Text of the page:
Lenin’s Soviet Children

“…We need that generation of young people who began to reach political maturity in the midst of a disciplined and desperate struggle against the bourgeoisie. In this struggle that generation is training genuine Communists; it must subordinate to this struggle, and link up with it, each step in its studies, education, and training.”

-V.I. Lenin, Tasks of the Youth Leagues (Bourgeois and Communist Morality)

After the Bolsheviks achieved total power within the Russian government many things began to change. Apart from internal matters, the the biggest question was how to maintain and extend soviet power over a vast empire. Though this question circled within Lenin’s mind, Russia was still involved externally with the Great War and internally with a violent civil war. Allies demanded that Russia continue their presence in the war, while many Russian citizens demanded that they abandon. Questions and demands were still being asked by the public and the Bolsheviks were expected to deliver answers and solutions. To resolve these problems, Bolshevik officials utilized two methods: ideology and tradition. Bolshevik ideology was the “obsessive determination to build socialism as the historical antithesis of capitalism” (Freeze, 292) and tradition was drawn from the former bureaucratic power. The fusion of these two methods led Bolsheviks to victory and winning the majority over the Russian population.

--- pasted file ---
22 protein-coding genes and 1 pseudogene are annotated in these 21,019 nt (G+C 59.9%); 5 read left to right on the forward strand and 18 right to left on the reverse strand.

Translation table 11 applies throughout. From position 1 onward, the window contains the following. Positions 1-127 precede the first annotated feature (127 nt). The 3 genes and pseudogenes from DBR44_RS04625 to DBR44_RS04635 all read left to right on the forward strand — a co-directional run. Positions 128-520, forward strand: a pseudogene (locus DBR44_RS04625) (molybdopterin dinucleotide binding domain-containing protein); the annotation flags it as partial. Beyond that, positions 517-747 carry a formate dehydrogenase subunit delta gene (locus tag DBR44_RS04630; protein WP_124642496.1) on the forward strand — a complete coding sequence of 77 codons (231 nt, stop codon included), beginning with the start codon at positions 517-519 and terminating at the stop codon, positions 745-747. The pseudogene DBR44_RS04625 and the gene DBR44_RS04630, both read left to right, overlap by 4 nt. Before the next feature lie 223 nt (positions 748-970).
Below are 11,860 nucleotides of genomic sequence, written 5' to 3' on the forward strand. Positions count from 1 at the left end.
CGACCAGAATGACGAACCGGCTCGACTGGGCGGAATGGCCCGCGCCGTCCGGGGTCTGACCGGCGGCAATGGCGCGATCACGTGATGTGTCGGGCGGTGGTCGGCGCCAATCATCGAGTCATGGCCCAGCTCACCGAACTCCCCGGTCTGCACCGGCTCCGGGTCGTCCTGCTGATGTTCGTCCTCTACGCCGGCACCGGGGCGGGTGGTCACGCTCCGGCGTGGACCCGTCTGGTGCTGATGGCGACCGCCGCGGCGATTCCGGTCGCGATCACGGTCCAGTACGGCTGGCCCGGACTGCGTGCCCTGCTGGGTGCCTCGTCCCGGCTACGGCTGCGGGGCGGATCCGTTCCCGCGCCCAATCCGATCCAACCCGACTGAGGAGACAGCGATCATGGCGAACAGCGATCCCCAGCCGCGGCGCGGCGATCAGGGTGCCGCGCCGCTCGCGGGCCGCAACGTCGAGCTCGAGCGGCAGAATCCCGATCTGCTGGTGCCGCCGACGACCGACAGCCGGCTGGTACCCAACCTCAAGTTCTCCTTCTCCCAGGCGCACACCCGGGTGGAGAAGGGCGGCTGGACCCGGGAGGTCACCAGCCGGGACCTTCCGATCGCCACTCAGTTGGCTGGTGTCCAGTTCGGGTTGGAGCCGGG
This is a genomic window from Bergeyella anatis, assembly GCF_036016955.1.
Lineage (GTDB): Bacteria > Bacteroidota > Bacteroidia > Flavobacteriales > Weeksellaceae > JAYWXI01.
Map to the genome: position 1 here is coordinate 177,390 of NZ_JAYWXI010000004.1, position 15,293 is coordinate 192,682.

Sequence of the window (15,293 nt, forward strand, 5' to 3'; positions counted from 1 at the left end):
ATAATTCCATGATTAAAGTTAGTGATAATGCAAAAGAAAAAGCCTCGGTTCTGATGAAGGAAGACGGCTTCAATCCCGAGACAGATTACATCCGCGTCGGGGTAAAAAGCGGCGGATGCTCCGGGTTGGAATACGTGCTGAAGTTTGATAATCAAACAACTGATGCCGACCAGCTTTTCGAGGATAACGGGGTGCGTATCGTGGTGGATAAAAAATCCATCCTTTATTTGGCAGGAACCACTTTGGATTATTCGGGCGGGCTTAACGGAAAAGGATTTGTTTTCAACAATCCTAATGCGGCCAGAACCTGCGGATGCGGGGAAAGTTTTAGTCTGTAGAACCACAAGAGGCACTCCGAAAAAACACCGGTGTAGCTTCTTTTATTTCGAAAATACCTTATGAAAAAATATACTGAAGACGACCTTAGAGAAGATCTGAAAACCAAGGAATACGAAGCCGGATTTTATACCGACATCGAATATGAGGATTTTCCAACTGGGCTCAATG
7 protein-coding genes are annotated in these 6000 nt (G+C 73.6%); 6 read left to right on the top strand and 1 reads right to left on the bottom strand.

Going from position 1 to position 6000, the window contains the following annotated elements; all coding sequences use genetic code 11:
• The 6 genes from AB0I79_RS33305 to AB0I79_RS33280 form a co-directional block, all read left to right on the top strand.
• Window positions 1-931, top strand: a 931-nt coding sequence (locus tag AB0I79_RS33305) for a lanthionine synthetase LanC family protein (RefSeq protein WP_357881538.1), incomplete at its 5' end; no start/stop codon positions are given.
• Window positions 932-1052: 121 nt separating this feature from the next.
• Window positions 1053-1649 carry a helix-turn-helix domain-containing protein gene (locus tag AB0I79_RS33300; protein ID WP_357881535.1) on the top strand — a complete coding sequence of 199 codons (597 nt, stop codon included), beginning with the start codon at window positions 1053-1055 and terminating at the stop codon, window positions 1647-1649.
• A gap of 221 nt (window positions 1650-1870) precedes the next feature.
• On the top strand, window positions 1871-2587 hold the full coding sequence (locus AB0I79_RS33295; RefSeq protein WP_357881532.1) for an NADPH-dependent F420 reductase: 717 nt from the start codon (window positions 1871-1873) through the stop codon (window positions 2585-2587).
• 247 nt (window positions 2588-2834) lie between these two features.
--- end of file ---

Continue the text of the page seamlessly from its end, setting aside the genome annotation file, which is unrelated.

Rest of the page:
In regards to Soviet expansion, Bolshevik leader Vladimir Lenin, was interested in producing a new generation, the generation of Soviet children. Children were being born and they had little to no knowledge or understanding of the revolutions that had just recently been put down. Education and training would not be left to just the parents, therefore the Soviets took control. The new generation of Soviet children would not experience harsh working environments for long hours and low pay, they would not experience a never ending need for food, and they would not witness the killings of innocents, this generation would be better.

Instead, they would attend schools for education and participate in after-school events, like the Pioneers, an organization for younger children and the Young Communist League that was designed for teenagers and young adults. More than anything, the introduction of education and organizations was to promote the Socialist cause and create a feeling a national pride and community. Lenin understood that some of the older generation would not be easily swayed, so he started on the youth and began to grow and nurture his Soviet children.


Freeze, Gregory L. Russia A History. New York: Oxford University Press Inc., 2009), 292.

“Raising Socialist Youth.” Seventeen Moments in Soviet History. December 29, 2015. Accessed February 9, 2018. http://soviethistory.msu.edu/1917-2/raising-socialist-youth/.

“The Soviet Cult of Childhood.” Guided History. Accessed February 9, 2018. http://blogs.bu.edu/guidedhistory/russia-and-its-empires/elise-alexander/

Ilnitsky, Sergei. “Vasily Kafo Old Photo Young Pioneer Organization.” The Young Pioneer Organization of the Soviet Union. Accessed February 9, 2018. https://ilnitsky.photoshelter.com/image/I0000c83.rAlFczo




Community Within a Divided Country